Ms. ROLAND: I don't know. It never did get any better. Calvin used to say it sounded like a truckload of ginny hens and I think it still does.

BLOCK: You write about a time in the summer, it's July, and it's incredibly hot. And you describe swimming out to a sandbar for your morning bath. And I wonder if you could read this section. It's from a chapter you call Summer Swamp.

Ms. ROLAND: "We consider the sandbar our office since we show up there each morning about the same time people in civilization head out for work. Stretched full length upon the damp floor of the executive suite, we firm up the plans for the rest of the day. Some chores call the shots themselves. If the blackberry wine is ready for bottling, or the elderberries are ready for picking, we have no choice. Tomatoes that were too green for making ketchup yesterday will be overripe tomorrow and so must be cooked today. If no such no crucial matters are pending we may decide to put the quilting frame in a shady spot for some leisurely patching of our old quilts. Or perhaps a slab of dry cypress will be clamped into the vise under the cottonwoods for some paddle making. Plans made, meeting adjourned, we swim back home."

BLOCK: When you read that, I feel that heat and I feel that lethargy that you must have been going through.

Ms. ROLAND: That kind of detail, I'm glad you brought that up because I couldn't have written that today. Thirty years, it really dulls the memory. And the only reason these stories could be put in this book is because I wrote them as newspaper columns and magazine articles back when they were fresh. I think quiet is something I miss a lot about the swamp. Hearing nothing but bird sounds and the brush of water past a log. The occasional pop of a fish splashing down into the water. It was a very quite life.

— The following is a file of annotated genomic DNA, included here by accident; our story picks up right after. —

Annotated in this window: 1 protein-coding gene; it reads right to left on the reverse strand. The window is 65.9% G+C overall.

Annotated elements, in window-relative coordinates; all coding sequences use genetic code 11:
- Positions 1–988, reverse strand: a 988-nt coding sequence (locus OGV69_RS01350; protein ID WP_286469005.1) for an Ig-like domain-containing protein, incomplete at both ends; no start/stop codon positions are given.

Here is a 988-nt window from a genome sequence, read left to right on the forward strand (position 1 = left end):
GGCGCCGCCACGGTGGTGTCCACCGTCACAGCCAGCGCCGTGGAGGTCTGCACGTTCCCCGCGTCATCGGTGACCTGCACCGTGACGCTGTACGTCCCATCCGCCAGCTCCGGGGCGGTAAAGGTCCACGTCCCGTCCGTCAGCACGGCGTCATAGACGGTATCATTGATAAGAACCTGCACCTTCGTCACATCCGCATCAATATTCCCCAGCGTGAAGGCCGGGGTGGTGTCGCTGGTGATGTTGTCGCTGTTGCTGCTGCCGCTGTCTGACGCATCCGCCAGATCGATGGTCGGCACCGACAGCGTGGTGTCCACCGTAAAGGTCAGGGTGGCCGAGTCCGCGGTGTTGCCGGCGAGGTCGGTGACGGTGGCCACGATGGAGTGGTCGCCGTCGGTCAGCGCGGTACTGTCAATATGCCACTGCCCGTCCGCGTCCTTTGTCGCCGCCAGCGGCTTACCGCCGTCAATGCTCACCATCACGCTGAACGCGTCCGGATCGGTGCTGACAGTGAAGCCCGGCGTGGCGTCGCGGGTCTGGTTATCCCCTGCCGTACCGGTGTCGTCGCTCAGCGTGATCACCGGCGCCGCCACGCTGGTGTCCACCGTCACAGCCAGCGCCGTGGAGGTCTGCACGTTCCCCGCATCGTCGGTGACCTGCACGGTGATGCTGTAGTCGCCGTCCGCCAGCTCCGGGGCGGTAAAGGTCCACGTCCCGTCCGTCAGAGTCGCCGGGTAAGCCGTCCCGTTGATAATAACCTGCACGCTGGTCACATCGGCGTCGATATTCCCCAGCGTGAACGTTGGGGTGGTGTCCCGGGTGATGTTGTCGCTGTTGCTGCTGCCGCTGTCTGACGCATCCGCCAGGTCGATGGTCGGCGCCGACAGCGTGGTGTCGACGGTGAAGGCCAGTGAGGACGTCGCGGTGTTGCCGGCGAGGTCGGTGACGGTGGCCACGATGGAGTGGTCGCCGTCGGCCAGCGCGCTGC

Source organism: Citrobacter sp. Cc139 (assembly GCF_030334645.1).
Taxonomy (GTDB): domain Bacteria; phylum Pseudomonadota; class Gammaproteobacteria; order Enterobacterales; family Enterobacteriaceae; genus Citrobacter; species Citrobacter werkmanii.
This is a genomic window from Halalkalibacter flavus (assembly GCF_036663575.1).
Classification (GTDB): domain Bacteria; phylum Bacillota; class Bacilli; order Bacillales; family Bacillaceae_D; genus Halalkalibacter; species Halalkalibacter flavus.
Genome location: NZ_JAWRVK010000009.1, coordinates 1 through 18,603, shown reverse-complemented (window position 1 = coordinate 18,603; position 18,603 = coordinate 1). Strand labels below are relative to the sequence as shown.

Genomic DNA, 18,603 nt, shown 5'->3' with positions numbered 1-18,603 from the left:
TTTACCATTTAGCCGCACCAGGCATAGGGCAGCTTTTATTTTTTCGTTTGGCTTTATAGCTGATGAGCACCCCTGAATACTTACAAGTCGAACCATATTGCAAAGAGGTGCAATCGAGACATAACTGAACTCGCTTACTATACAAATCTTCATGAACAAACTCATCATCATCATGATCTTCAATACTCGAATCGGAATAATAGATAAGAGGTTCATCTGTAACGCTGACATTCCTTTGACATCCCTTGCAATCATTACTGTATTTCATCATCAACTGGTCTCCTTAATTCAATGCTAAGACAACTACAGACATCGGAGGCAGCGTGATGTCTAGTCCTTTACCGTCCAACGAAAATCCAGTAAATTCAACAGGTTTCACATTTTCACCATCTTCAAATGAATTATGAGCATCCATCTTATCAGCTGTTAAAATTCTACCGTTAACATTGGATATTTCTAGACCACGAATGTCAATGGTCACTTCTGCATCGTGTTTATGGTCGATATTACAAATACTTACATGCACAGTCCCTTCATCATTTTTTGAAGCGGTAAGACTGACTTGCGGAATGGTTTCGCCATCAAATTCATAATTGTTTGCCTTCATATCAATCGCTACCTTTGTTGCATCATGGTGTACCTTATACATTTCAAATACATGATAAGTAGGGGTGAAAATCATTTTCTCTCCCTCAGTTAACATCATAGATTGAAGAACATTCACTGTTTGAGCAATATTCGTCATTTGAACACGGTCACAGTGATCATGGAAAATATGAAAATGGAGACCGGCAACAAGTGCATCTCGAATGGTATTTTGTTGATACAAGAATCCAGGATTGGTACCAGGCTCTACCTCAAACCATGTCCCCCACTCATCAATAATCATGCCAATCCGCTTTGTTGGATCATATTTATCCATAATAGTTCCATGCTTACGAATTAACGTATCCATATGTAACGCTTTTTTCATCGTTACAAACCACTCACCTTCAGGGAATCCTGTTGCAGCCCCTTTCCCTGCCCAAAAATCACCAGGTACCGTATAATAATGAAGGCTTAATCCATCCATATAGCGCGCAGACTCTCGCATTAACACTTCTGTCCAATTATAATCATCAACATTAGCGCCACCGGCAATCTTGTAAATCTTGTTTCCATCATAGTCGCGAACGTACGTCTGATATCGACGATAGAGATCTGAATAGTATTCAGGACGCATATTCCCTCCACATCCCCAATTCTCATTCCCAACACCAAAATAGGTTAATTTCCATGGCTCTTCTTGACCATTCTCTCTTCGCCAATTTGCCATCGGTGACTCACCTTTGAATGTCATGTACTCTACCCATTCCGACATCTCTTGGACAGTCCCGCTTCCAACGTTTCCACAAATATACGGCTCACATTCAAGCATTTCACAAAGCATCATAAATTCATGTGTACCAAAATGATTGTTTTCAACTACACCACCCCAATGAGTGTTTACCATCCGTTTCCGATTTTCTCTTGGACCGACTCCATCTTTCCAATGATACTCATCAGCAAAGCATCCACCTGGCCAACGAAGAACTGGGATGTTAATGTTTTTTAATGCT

BLOCK: Was it lonely?

Ms. ROLAND: No. I had animals, I had beautiful nature. I had a very pleasant partner and I never desired to see anybody. I never said, I'm lonely. I wish we had some company. We did have quite a bit of company, artists and musicians, writers, historians, anthropologists. It was amazing, the traffic that flowed through our little houseboat as people discovered we were there.

BLOCK: One of the ways that that people discovered you were there was through the photographs of C.C. Lockwood. And I'm looking at his photo of you on the cover of your book. It's either sunrise or sunset and I'm assuming it's sunrise. You're standing right next to the houseboat in a white bathrobe, holding a hairbrush. You're hair is maybe wet from a swim. And you look luminous. You are glowing in this picture.